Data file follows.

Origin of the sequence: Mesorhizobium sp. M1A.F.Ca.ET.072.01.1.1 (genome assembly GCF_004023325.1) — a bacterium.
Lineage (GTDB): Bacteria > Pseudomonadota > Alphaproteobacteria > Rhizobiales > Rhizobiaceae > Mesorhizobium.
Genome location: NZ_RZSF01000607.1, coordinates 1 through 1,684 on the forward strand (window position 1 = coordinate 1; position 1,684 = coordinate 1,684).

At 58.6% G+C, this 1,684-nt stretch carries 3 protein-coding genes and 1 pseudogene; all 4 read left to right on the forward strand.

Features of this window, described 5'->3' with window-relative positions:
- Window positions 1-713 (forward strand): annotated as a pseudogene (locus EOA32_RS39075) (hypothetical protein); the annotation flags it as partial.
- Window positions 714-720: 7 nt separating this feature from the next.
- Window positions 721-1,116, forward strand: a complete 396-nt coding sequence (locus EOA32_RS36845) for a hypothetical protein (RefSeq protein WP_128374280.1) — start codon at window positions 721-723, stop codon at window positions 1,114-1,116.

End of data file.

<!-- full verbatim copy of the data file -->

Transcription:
Origin of the sequence: Mesorhizobium sp. M1A.F.Ca.ET.072.01.1.1 (genome assembly GCF_004023325.1) — a bacterium.
Lineage (GTDB): Bacteria > Pseudomonadota > Alphaproteobacteria > Rhizobiales > Rhizobiaceae > Mesorhizobium.
Genome location: NZ_RZSF01000607.1, coordinates 1 through 1,684 on the forward strand (window position 1 = coordinate 1; position 1,684 = coordinate 1,684).

At 58.6% G+C, this 1,684-nt stretch carries 3 protein-coding genes and 1 pseudogene; all 4 read left to right on the forward strand.

Features of this window, described 5'->3' with window-relative positions:
- Window positions 1-713 (forward strand): annotated as a pseudogene (locus EOA32_RS39075) (hypothetical protein); the annotation flags it as partial.
- Window positions 714-720: 7 nt separating this feature from the next.
- Window positions 721-1,116, forward strand: a complete 396-nt coding sequence (locus EOA32_RS36845) for a hypothetical protein (RefSeq protein WP_128374280.1) — start codon at window positions 721-723, stop codon at window positions 1,114-1,116.